Authors: Rena Li, Chelsea Fan, Nora Wai, Hong Shen, Jason I. Hong, Sara Kinglsey, Proteeti Sinha, Jaimie Lee, Motahhare Eslami
Recent years have witnessed an interesting phenomenon in which users come together to interrogate potentially harmful algorithmic behaviors they encounter in their everyday lives. Researchers have started to develop theoretical and empirical understandings of these user-driven audits, with a hope to harness the power of users in detecting harmful machine behaviors. However, little is known about users’ participation and their division of labor in these audits, which are essential to support these collective efforts in the future. Through collecting and analyzing 17,984 tweets from four recent cases of user-driven audits, the study’s authors shed light on patterns of users’ participation and engagement, especially with the top contributors in each case. Researchers also identified the various roles users’ generated content played in these audits, including hypothesizing, data collection, amplification, contextualization, and escalation. The authors discuss implications for designing tools to support user-driven audits and users who labor to raise awareness of algorithm bias.
Authors: Angel Alexander Cabrera, Donald R. Bertucci, Ameet Talwalker, Adam Perer, Erica Fu, Kenneth Holstein, Jason I. Hong
Machine learning models with high accuracy on test data can still produce systematic failures, such as harmful biases and safety issues, when deployed in the real world. To detect and mitigate such failures, practitioners run behavioral evaluation of their models, checking model outputs for specific types of inputs. Behavioral evaluation is important but challenging, requiring that practitioners discover real-world patterns and validate systematic failures. The study’s authors conducted 18 semi-structured interviews with ML practitioners to better understand the challenges of behavioral evaluation and found that it is a collaborative, use-case-first process that is not adequately supported by existing task- and domain-specific tools. Using these findings, researchers designed Zeno, a general-purpose framework for visualizing and testing AI systems across diverse use cases. In four case studies with participants using Zeno on real-world models, the team found that practitioners were able to reproduce previous manual analyses and discover new systematic failures.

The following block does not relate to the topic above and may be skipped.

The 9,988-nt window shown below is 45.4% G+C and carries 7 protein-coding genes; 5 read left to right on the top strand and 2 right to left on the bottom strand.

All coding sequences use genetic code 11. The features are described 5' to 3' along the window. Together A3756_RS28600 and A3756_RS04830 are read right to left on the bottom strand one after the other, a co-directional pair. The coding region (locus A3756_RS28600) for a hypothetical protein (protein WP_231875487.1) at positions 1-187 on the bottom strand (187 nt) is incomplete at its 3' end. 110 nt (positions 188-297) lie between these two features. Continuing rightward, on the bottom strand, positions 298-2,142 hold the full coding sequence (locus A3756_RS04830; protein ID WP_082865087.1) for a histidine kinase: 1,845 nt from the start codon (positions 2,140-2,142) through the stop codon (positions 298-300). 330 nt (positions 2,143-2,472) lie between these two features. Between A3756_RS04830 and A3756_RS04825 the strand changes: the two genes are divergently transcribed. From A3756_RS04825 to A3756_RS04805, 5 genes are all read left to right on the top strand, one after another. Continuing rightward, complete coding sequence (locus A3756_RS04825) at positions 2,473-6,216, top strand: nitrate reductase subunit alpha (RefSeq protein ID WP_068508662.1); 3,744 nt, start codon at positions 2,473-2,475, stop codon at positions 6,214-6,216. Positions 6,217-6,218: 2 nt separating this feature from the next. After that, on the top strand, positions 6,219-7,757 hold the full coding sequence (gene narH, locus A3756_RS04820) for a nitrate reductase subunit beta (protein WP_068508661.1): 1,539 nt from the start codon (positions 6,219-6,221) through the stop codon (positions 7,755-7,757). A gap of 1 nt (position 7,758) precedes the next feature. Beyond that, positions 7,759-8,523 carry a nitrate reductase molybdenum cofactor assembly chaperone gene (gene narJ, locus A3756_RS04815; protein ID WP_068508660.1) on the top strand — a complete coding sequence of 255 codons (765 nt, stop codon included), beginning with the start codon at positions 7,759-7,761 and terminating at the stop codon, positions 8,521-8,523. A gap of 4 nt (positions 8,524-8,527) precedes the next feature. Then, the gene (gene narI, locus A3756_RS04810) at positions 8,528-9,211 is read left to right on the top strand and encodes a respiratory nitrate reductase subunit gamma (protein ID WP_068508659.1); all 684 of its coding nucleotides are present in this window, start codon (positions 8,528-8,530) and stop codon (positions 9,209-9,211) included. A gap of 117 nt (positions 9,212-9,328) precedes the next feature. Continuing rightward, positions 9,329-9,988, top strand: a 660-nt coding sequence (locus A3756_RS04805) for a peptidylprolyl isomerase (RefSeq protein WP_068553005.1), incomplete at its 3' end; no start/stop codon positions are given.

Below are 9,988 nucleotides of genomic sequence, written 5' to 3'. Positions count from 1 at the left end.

Authors: Avinash Bhat, Grace Hu, Nadia Nahar, Christian Kastner, Austin Coursey, Sixian Li, Shurui Zhou, Jin L.C. Guo
The documentation practice for machine-learned (ML) models often falls short of established practices for traditional software, which impedes model accountability and inadvertently abets inappropriate or misuse of models. Recently, model cards, a proposal for model documentation, have attracted notable attention, but their impact on the actual practice is unclear. In this work, the study’s authors systematically study the model documentation in the field and investigate how to encourage more responsible and accountable documentation practice. Their analysis of publicly available model cards reveals a substantial gap between the proposal and the practice. The researchers then design a tool named DocML aiming to (1) nudge the data scientists to comply with the model cards proposal during the model development, especially the sections related to ethics, and (2) assess and manage the documentation quality. A lab study reveals the benefit of their tool towards long-term documentation quality and accountability.
ONYX: Assisting Users in Teaching Natural Language Interfaces Through Multi-Modal Interactive Task Learning
Authors: Marcel Ruoff, Alexander Maedche, Brad A. Myers
Users are increasingly empowered to personalize natural language interfaces (NLIs) by teaching how to handle new natural language (NL) inputs. However, the researchers’ formative study found that when teaching new NL inputs, users require assistance in clarifying ambiguities that arise and want insight into which parts of the input the NLI understands. In this paper, the authors introduce ONYX, an intelligent agent that interactively learns new NL inputs by combining NL programming and programming-by-demonstration, also known as multi-modal interactive task learning. To address the aforementioned challenges, ONYX provides suggestions on how ONYX could handle new NL inputs based on previously learned concepts or user-defined procedures, and poses follow-up questions to clarify ambiguities in user demonstrations, using visual and textual aids to clarify the connections. Their evaluation shows that users provided with ONYX’s new features achieved significantly higher accuracy in teaching new NL inputs (median: 93.3%) in contrast to those without (median: 73.3%).